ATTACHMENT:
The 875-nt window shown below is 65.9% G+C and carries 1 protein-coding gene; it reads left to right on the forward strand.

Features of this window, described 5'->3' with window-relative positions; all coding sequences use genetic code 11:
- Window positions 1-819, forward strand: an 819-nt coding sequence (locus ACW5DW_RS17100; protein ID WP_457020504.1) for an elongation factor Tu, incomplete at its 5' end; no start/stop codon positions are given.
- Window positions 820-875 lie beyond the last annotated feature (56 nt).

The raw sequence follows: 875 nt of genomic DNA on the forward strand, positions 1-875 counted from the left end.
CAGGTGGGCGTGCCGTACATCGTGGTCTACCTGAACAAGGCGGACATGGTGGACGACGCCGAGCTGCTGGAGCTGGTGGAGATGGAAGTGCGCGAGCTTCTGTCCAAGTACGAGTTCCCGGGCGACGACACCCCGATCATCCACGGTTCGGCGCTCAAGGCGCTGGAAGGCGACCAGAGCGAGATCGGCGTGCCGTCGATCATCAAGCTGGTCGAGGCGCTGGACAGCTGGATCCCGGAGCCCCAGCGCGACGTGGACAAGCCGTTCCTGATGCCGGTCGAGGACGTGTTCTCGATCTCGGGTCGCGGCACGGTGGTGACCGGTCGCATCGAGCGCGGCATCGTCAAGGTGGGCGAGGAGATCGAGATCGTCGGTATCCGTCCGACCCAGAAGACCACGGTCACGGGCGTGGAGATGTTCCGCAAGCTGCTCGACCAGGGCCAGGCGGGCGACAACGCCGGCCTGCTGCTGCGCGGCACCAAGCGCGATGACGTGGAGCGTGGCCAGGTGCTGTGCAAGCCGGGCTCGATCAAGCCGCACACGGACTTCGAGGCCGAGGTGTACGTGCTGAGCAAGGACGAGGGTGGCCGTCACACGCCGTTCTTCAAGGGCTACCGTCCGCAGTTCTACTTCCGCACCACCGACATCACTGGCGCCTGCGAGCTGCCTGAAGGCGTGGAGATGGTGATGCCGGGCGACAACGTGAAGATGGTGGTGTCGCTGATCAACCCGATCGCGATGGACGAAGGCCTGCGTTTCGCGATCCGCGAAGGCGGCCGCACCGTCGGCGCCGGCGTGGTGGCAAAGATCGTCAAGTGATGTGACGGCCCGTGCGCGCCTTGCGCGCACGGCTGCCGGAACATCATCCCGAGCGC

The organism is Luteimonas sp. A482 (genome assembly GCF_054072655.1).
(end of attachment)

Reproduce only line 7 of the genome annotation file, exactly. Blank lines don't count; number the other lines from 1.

The organism is Luteimonas sp. A482 (genome assembly GCF_054072655.1).